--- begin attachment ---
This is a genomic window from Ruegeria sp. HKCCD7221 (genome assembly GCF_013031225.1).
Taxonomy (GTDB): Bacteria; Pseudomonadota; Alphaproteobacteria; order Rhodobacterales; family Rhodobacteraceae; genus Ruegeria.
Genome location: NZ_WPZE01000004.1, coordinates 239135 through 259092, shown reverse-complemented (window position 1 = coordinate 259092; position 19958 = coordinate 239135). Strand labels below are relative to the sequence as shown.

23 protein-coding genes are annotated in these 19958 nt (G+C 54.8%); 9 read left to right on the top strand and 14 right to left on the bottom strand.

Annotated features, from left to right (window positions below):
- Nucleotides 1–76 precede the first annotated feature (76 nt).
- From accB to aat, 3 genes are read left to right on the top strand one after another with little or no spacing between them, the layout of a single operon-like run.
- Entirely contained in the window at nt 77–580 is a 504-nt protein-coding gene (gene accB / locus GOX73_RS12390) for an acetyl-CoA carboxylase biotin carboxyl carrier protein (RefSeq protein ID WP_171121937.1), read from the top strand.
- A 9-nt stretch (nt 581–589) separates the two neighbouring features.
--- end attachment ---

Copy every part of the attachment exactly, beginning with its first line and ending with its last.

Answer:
This is a genomic window from Ruegeria sp. HKCCD7221 (genome assembly GCF_013031225.1).
Taxonomy (GTDB): Bacteria; Pseudomonadota; Alphaproteobacteria; order Rhodobacterales; family Rhodobacteraceae; genus Ruegeria.
Genome location: NZ_WPZE01000004.1, coordinates 239135 through 259092, shown reverse-complemented (window position 1 = coordinate 259092; position 19958 = coordinate 239135). Strand labels below are relative to the sequence as shown.

23 protein-coding genes are annotated in these 19958 nt (G+C 54.8%); 9 read left to right on the top strand and 14 right to left on the bottom strand.

Annotated features, from left to right (window positions below):
- Nucleotides 1–76 precede the first annotated feature (76 nt).
- From accB to aat, 3 genes are read left to right on the top strand one after another with little or no spacing between them, the layout of a single operon-like run.
- Entirely contained in the window at nt 77–580 is a 504-nt protein-coding gene (gene accB / locus GOX73_RS12390) for an acetyl-CoA carboxylase biotin carboxyl carrier protein (RefSeq protein ID WP_171121937.1), read from the top strand.
- A 9-nt stretch (nt 581–589) separates the two neighbouring features.